The nonprofit Senior Citizens Services is asking the city for more money as funding from United Way and other agencies drops off.
The organization needs a total of $160,000, which will pay for a part-time senior program director at each of Fort Worth’s eight community centers. The directors oversee volunteers, manage federally funded meals and coordinate transportation at the centers, according to a report presented Tuesday to the City Council.
Parks director Richard Zavala is recommending that the city provide $80,000 for fiscal 2014, and for Senior Citizens Services to seek the rest of the funding from other sources, including Tarrant County, other agencies and potential user fees.
The city currently allocates $81,000 to Senior Citizens Services for transportation services through a community development block grant, Zavala said. His department is reviewing what to do in fiscal 2015 if the program’s funding cuts continue.
“How do we fund it? How are we strategically addressing a significant growth in the population and ensuring our resources are being effectively utilized?” Zavala said.
The recommendation has not come before the council for a vote, but the funding would require amending the current budget.
The council learned from another report that $11.2 million in sales tax revenue for September was the highest it has been in at least 10 years.
As 20 percent of the city’s general fund, stable sales tax revenue is crucial, Mayor Betsy Price said. Reductions in the sales tax starting in 2008 are one reason the city is facing budget hardship today, she said.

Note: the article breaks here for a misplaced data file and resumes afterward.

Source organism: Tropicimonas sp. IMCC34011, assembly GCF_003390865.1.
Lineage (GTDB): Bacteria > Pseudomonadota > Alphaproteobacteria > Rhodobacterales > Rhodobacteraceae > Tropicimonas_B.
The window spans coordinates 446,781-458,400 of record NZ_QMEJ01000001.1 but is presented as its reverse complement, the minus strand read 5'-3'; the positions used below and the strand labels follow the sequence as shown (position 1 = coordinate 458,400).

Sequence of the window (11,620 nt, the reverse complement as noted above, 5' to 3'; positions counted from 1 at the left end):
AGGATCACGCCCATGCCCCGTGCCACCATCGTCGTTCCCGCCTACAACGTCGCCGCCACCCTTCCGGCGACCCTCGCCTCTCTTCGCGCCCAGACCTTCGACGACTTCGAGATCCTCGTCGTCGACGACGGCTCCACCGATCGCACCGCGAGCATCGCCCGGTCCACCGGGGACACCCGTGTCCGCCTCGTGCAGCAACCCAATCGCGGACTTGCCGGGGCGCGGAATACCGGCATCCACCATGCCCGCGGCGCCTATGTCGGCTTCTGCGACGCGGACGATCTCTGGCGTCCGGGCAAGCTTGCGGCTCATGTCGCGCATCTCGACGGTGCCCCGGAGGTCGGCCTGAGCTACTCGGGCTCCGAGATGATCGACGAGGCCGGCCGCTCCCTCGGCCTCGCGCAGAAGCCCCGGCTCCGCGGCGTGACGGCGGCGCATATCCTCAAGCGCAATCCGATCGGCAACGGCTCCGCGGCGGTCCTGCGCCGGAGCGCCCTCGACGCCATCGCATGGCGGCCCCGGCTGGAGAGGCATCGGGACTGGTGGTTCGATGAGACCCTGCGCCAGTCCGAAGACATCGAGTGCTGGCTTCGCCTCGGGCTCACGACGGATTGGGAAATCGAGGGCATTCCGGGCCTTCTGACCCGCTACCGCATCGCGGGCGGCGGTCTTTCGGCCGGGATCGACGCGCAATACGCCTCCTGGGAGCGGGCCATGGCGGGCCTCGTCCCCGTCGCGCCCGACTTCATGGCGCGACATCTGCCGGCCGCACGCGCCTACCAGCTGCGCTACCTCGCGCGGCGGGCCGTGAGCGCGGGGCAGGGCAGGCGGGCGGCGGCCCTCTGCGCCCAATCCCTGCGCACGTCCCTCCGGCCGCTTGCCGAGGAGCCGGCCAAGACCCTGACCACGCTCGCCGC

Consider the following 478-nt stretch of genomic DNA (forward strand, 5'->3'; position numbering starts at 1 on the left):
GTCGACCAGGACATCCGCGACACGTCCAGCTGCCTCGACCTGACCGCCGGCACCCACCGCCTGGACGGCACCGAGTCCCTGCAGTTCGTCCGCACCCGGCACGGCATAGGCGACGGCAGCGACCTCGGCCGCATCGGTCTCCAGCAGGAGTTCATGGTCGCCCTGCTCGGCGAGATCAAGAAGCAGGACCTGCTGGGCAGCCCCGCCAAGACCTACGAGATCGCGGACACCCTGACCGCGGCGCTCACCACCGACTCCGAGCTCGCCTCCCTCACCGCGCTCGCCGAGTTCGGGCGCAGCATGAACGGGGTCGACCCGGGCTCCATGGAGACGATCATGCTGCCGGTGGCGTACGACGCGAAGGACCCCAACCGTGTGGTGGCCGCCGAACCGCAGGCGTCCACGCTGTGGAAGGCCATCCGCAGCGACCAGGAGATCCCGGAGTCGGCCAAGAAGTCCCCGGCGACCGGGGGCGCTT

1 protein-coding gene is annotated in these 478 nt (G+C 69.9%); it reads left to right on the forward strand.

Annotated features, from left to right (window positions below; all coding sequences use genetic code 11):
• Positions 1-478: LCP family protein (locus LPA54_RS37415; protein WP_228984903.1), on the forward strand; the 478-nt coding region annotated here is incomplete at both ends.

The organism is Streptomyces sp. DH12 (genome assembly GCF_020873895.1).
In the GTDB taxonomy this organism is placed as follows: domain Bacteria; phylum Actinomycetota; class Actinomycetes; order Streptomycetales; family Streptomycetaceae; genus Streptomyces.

“This is great news,” she said. “It puts less pressure on our bottom line.”
The city collected about $9.8 million more than projected for fiscal 2013, and the Crime Control and Prevention District collected $4.7 million more than projected for the year. Collections for fiscal 2013 were up 6.9 percent from fiscal 2012.
The council also unanimously accepted the findings of the water utility task force, created in March to study possibilities of private and public partnerships in Fort Worth’s water department. The task force found that privatization would likely increase rates. The council voted to end the study and dissolve the task force.
Council members also approved more than $6 million in grants for the South Main Urban Village. The North Central Texas Council of Governments and Texas Transportation Department are contributing $3 million; $2.7 million is coming from the Tax Increment Financing District No. 4; and Tarrant County’s share is $740,000.